By Frederick D. Barton, a director of the Post-Conflict Reconstruction Project at the Center for Strategic and International Studies (THE NEW YORK TIMES, 08/11/06):
IN recent days, Prime Minister Nuri Kamal al-Maliki of Iraq has made public his disagreement with the dictates and tactics of the United States, including its proposed benchmarks for progress and the presence of military checkpoints around Sadr City.
American authorities view Mr. Maliki’s resistance as worrisome. But it’s just the opposite: his independence is our last best chance for a sustainable Iraq.
For the first time, a real politician appears to be fighting for his life. Whatever Mr. Maliki’s limitations, we may be seeing the emergence of a leader who puts Iraqi concerns above America’s blessing.
The table is now set for the prime minister to demand the phased withdrawal of United States forces from Iraq. In taking that single bold step, Mr. Maliki will do more to develop a political base than any recent Iraqi leader.
By delivering on a key Iraqi aspiration, Mr. Maliki will finally give his people a reason to believe in their government. Iraqi soldiers and police officers will not risk their lives for leaders perceived as Green Zone operatives.
Until recently, Mr. Maliki has run a government in name only. He could not fix a pothole, let alone deliver electricity, a functioning bureaucracy or a broader national strategy. His promises — including a new plan to make Baghdad safe — went unfulfilled. His only prospective allies were Shiite militias, which have their own narrow interests.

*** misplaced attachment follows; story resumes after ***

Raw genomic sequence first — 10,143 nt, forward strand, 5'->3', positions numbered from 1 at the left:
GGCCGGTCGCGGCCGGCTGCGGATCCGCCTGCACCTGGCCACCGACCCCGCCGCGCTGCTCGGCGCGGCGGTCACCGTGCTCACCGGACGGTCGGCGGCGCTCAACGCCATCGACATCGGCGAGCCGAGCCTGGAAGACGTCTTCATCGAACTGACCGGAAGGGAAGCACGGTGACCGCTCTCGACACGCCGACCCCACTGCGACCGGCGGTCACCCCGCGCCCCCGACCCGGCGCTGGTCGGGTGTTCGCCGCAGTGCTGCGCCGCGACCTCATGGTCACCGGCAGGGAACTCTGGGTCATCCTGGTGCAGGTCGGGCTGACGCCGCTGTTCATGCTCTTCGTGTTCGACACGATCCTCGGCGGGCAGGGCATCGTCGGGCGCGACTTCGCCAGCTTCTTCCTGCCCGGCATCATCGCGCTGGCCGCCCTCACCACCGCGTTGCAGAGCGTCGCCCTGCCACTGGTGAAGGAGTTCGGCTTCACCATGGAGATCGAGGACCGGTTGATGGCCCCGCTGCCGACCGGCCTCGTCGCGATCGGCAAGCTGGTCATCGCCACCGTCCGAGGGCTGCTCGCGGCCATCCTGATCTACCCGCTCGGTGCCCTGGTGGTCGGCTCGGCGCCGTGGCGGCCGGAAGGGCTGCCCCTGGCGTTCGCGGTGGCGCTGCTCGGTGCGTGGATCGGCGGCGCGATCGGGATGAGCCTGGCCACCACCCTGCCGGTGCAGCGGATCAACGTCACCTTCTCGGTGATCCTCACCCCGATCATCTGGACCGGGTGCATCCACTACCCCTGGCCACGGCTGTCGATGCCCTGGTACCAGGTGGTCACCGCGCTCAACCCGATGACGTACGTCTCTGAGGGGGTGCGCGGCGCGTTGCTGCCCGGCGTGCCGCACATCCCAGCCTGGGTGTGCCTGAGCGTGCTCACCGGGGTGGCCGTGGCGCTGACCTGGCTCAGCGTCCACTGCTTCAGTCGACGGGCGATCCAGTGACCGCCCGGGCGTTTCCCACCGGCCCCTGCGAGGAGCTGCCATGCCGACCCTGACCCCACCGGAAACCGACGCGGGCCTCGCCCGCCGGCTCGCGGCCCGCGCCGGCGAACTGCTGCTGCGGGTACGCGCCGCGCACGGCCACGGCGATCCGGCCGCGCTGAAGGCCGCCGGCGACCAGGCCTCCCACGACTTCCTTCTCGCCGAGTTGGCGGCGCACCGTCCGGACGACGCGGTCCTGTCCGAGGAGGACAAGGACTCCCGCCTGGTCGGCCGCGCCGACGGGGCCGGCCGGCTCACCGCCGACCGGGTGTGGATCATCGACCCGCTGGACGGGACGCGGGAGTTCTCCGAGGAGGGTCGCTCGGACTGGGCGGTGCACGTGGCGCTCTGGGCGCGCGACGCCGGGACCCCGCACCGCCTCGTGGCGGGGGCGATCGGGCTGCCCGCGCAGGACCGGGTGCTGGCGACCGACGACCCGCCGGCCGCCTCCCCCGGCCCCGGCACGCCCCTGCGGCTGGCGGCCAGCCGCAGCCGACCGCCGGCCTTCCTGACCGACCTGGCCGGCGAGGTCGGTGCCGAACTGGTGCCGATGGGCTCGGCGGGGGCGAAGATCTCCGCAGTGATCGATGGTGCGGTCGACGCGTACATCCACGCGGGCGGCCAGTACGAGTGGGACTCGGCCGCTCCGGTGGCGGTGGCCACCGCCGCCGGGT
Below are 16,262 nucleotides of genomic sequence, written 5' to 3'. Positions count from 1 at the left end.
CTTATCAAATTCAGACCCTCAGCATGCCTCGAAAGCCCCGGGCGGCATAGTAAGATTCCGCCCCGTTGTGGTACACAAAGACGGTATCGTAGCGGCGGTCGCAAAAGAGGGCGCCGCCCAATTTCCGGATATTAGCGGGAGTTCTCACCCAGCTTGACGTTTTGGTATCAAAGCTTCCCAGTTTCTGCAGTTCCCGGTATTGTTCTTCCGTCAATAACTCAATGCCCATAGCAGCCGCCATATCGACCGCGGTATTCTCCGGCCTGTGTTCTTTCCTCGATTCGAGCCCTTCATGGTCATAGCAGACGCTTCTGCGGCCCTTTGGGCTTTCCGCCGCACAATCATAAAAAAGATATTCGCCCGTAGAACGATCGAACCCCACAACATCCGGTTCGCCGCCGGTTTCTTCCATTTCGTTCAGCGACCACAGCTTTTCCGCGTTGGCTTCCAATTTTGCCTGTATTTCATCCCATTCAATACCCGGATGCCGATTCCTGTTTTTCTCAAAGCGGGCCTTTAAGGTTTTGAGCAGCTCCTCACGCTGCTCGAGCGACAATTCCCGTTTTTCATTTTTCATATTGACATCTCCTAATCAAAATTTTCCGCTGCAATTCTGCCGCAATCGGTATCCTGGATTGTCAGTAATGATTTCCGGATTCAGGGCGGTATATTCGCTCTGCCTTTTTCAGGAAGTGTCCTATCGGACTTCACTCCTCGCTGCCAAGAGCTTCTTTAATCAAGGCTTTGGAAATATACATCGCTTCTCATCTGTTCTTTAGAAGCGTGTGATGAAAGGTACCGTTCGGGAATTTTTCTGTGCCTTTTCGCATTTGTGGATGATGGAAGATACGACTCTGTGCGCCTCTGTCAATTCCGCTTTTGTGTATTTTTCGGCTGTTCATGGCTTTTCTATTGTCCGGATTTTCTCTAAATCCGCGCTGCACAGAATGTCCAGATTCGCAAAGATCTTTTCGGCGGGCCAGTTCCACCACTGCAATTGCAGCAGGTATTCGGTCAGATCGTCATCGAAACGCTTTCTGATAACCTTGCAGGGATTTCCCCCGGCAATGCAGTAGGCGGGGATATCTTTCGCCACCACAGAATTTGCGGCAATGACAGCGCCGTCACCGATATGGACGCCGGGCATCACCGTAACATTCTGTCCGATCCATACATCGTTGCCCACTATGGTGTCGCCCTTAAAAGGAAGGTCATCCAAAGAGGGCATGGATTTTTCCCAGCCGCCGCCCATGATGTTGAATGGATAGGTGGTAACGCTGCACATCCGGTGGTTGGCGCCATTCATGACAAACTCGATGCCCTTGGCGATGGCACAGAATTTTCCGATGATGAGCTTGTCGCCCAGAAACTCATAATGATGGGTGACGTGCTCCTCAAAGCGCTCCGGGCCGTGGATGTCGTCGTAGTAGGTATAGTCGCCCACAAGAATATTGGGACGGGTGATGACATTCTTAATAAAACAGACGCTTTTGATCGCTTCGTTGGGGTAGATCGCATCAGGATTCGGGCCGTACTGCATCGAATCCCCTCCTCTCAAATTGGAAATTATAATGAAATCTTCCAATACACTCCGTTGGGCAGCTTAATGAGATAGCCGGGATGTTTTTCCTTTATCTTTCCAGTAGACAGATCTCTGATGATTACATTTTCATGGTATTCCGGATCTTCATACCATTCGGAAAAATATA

But he does have one friend who is eager to be responsive. As America moves away from its Iraq engagement, the United States government is in need of being saved from itself. The administration cannot find a way to leave because of its own early rhetoric and the advocacy of many Democrats for a timetable.
When Mr. Maliki demanded the removal of American checkpoints last week, they were taken down within four hours. When Mr. Maliki declined to sign on to an American timetable for stabilizing Iraq last week, he found himself talking as a peer with President Bush. Iraqis welcome a leader who takes responsibility and stands up to an unpopular foreign force.
The United States has suggested in the past that if the Iraqi government invited us to leave, we would oblige. We must prepare ourselves for this event. While being shown the door is never comfortable, the United States is ready to leave and the conditions are not likely to get better.
The next two years will not be easy, even following this course. Calling for the withdrawal of foreign troops is only a necessary first step to enable Mr. Maliki to deal with Iraq’s enormous challenges. The most pressing are holding the country together, making people safe and distributing Iraq’s oil wealth. Dealing equitably with these issues and delivering results is the best way to expand a political base.
Insurgencies are defeated only when the politics are right. Mr. Maliki must share the authorship of a withdrawal plan with Iraq’s major factions in order to take on the militias and foreign terrorists. Engaging the Sunni nationalists, whose stated opposition to foreign troops has been their central argument, is a start. With the future presence of American forces determined, their role during the coming months would be more likely to enjoy the support of rank-and-file citizens.
The oil deal must get beyond traditional divides. The most promising approach is a tripartite arrangement that splits oil revenues among the national and regional governments and provides a direct benefit to Iraq’s 26 million people. If Mr. Maliki pursues this course, he may well become the leader that Iraq needs.
Mr. Maliki’s new independence is America’s best chance to salvage the muddle Iraq has become. Let’s not get in his way.